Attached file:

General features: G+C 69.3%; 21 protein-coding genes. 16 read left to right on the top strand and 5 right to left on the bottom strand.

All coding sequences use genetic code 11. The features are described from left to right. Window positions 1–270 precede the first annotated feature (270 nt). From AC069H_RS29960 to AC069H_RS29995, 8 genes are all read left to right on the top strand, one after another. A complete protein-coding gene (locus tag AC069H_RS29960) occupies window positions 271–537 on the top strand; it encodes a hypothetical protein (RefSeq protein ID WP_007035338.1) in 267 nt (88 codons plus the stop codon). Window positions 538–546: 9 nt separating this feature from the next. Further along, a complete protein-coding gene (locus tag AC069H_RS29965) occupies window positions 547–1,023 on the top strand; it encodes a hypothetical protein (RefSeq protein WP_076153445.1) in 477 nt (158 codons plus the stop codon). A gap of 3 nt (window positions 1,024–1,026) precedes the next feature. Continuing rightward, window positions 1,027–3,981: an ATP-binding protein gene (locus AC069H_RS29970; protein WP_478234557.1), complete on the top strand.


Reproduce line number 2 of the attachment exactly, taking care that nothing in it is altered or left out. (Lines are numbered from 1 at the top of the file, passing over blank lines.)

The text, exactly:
All coding sequences use genetic code 11. The features are described from left to right. Window positions 1–270 precede the first annotated feature (270 nt). From AC069H_RS29960 to AC069H_RS29995, 8 genes are all read left to right on the top strand, one after another. A complete protein-coding gene (locus tag AC069H_RS29960) occupies window positions 271–537 on the top strand; it encodes a hypothetical protein (RefSeq protein ID WP_007035338.1) in 267 nt (88 codons plus the stop codon). Window positions 538–546: 9 nt separating this feature from the next. Further along, a complete protein-coding gene (locus tag AC069H_RS29965) occupies window positions 547–1,023 on the top strand; it encodes a hypothetical protein (RefSeq protein WP_076153445.1) in 477 nt (158 codons plus the stop codon). A gap of 3 nt (window positions 1,024–1,026) precedes the next feature. Continuing rightward, window positions 1,027–3,981: an ATP-binding protein gene (locus AC069H_RS29970; protein WP_478234557.1), complete on the top strand.